“We should be getting paid enough to live”: Ford workers throughout the Midwest support Will Lehman for UAW president

To find out more about Lehman’s campaign, visit WillforUAWpresident.org.

Supporters for Will Lehman’s campaign for UAW president spoke to workers at shift changes throughout the Midwest over the weekend, including at the Chicago Assembly Plant, Dearborn Truck Plant and Michigan Assembly Plant in Wayne, Michigan.

Lehman’s campaign has already become popular in Chicago and Dearborn, but Saturday was the first stop at the Ford plant in Wayne, which produces the popular Bronco and Ranger truck. Workers stopped to discuss Lehman’s call for a rank-and-file rebellion against the UAW apparatus.

Last Thursday, one thousand workers at the Ventra parts plant in Evart, Michigan, which makes trim parts for the Bronco and the Ranger, voted for strike action by 98 percent. The UAW has refused to call a strike, instead allowing the company to impose forced overtime seven days a week in grueling heat as a means of stock-piling parts.

To make matters worse, there is an outbreak of COVID-19 in the plant. A member of the Ventra Rank-and-File Committee at the plant reported three confirmed cases to the WSWS within the last week. On top of that, two workers were evacuated on EMS stretchers in just the last few days. One suffered kidney failure from drinking too much water, and the other suffered heat stroke. Still the company, backed by the UAW, refuses to allow heat breaks.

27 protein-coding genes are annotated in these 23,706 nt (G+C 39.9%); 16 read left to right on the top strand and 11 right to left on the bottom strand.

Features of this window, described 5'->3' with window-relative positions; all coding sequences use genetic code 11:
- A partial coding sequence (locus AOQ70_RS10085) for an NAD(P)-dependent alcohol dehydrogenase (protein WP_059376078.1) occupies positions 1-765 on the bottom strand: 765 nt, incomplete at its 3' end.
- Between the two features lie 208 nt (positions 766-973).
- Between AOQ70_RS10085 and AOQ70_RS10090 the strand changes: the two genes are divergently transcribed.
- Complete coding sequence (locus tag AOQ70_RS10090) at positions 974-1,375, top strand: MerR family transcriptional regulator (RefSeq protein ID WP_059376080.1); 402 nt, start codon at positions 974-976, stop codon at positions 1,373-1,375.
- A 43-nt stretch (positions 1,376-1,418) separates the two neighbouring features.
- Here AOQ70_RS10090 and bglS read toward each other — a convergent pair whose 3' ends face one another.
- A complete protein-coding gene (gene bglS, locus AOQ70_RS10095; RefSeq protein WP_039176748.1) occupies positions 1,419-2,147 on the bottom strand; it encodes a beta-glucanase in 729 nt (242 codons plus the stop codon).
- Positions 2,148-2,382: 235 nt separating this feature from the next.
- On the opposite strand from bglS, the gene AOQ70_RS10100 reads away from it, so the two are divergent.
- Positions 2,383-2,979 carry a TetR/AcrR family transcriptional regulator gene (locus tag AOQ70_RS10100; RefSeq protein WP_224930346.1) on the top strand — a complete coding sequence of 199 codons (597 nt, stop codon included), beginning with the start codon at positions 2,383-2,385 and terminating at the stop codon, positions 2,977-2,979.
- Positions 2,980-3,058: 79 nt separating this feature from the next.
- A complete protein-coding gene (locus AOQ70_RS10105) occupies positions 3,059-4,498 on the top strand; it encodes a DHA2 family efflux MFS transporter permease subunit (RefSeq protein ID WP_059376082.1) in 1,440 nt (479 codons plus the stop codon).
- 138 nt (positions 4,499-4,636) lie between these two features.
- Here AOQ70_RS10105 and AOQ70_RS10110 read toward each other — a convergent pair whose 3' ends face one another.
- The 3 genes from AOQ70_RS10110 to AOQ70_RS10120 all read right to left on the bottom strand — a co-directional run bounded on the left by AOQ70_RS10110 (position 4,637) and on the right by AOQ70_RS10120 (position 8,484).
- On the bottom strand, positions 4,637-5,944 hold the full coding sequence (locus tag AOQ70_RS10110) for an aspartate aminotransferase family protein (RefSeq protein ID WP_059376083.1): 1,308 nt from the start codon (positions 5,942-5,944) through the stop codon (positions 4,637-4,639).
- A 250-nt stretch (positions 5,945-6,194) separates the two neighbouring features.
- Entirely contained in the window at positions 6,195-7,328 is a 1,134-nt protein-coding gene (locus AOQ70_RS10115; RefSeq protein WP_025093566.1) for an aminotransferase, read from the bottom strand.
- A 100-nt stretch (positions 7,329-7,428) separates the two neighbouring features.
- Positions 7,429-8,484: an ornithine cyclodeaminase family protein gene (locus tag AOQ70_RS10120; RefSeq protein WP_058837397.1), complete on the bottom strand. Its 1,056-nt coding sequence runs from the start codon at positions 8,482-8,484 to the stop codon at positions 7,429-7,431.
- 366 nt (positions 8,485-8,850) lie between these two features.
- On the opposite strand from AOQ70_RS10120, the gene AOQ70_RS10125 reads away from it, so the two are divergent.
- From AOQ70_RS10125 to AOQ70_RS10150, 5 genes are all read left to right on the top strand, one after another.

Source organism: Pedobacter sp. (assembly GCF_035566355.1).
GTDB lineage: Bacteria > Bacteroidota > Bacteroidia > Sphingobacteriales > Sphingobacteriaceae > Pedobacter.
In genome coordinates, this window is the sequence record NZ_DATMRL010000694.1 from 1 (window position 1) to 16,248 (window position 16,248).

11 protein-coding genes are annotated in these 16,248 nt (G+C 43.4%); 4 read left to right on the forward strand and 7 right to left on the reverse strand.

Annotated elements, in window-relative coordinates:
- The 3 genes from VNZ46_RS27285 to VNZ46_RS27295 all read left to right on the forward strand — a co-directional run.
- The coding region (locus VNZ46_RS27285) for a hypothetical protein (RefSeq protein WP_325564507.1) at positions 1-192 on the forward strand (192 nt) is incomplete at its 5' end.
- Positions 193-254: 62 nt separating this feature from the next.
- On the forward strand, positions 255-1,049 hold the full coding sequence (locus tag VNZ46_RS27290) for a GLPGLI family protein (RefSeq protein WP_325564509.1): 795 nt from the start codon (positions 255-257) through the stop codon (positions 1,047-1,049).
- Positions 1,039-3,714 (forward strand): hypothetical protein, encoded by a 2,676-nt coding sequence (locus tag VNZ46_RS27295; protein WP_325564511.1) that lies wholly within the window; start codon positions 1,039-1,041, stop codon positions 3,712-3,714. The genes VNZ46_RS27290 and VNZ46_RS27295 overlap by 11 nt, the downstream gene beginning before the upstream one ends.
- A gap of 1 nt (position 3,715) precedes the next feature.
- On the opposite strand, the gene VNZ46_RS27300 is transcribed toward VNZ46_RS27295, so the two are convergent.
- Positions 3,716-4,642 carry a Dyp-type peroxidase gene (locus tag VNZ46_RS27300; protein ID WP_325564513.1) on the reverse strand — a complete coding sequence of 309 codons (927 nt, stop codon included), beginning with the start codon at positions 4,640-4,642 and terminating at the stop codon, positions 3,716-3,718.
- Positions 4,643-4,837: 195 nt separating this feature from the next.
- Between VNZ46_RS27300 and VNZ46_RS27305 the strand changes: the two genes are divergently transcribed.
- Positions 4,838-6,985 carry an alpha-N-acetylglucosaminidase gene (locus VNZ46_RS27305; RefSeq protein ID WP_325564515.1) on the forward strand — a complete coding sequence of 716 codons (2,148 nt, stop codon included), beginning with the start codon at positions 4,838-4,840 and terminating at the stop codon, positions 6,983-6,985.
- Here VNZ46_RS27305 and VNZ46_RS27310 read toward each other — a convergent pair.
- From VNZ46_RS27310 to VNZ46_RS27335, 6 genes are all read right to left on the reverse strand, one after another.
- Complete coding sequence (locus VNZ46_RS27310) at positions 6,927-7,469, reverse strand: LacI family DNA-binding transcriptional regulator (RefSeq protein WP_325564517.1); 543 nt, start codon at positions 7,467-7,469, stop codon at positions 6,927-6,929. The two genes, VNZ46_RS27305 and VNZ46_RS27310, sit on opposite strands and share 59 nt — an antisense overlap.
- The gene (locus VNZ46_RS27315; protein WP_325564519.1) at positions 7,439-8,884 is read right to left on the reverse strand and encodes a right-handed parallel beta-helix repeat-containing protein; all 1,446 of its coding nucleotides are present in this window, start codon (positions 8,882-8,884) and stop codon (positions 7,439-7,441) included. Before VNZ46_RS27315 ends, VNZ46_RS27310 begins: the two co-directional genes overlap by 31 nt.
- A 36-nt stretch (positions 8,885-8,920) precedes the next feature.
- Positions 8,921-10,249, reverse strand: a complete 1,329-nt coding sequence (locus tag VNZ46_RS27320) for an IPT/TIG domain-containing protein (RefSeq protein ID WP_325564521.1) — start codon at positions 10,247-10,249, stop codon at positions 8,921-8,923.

At the massive Ford Rouge complex in Dearborn Michigan, where a new electric vehicle building is nearing completion, Shadaisha said, “The union hasn’t done anything for us. Why not put rank-and-file workers in power?”

At the same shift change, Kwame wanted to know more about Lehman’s stand against war. “I support that,” he said. “We need to unite with workers in other countries to stop the war. We can’t do it just here. The trucks have parts from all over the world. We have to join forces all over too.”

A worker with ten years seniority said, “We need to reinstate pensions. I started here in 2007, got laid off in 2008, came back in 2010 as full-time, but with no pension.” The Obama administration in 2009 restructured the auto industry with the help of the UAW, destroying workers’ pensions and cutting wages in half for new hires.

“Inflation is terrible,” he added. “Gasoline, food, it’s having an effect on everybody. It’s important we have COLA restored too. When I was first hired in, you were guaranteed at least a dollar an hour. Now it’s just $1,500 once a year, which is nothing, especially after taxes.

“I don’t agree with any of the tiers either. It should be a short apprenticeship. The whole ‘in-progression’ is BS. No other trades do that. I’ve talked to people who have been working here two years just to go from temporary to full time.”

A Chicgao Assembly Plant worker said: “I can speak on the inflation. I’ve been working as much as I can, seven days a week, to get out of the hole during COVID. At the same time with the inflation it’s made it even harder to climb out.